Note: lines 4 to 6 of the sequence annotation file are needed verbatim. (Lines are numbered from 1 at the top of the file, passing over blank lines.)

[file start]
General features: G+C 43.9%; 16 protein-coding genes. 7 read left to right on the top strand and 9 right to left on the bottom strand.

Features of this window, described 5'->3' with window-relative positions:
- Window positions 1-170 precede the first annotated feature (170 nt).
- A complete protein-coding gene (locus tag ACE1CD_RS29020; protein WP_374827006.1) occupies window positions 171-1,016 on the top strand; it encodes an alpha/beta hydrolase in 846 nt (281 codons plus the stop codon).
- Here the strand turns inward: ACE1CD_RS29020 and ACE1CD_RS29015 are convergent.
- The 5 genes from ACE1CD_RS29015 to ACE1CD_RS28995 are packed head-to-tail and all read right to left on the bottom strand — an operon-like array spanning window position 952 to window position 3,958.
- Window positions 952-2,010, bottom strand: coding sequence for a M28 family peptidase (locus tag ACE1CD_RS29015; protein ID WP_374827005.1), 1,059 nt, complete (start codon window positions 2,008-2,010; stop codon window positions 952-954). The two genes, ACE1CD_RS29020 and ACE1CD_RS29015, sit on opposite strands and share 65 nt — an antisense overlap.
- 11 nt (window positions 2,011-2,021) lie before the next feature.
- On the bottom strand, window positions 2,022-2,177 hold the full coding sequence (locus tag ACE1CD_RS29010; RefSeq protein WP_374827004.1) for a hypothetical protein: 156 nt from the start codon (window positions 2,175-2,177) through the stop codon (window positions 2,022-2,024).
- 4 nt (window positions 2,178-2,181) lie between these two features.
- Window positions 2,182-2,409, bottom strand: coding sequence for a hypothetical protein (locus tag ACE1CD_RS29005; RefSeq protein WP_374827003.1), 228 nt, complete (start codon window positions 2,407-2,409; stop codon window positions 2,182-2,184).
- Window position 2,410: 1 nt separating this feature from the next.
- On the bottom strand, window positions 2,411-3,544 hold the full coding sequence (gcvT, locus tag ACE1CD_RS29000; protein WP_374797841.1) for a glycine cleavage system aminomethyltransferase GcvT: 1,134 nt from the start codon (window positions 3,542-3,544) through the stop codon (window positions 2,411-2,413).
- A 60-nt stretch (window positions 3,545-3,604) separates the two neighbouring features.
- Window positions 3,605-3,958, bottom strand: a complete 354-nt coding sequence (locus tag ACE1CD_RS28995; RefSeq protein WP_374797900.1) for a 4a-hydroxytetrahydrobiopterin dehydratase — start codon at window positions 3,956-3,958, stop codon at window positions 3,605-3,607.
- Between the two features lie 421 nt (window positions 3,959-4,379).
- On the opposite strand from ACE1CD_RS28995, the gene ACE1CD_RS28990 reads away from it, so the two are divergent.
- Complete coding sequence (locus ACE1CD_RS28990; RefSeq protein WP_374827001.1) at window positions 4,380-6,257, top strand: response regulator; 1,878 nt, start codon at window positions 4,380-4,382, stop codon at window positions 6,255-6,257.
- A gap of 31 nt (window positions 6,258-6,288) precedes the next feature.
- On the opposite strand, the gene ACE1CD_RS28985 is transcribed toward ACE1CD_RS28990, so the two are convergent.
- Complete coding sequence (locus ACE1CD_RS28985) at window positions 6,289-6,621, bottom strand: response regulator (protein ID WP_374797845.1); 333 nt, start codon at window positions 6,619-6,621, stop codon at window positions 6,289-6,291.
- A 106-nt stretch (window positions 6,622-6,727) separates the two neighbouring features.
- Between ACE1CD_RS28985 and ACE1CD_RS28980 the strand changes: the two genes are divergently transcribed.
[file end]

- A complete protein-coding gene (locus tag ACE1CD_RS29020; protein WP_374827006.1) occupies window positions 171-1,016 on the top strand; it encodes an alpha/beta hydrolase in 846 nt (281 codons plus the stop codon).
- Here the strand turns inward: ACE1CD_RS29020 and ACE1CD_RS29015 are convergent.
- The 5 genes from ACE1CD_RS29015 to ACE1CD_RS28995 are packed head-to-tail and all read right to left on the bottom strand — an operon-like array spanning window position 952 to window position 3,958.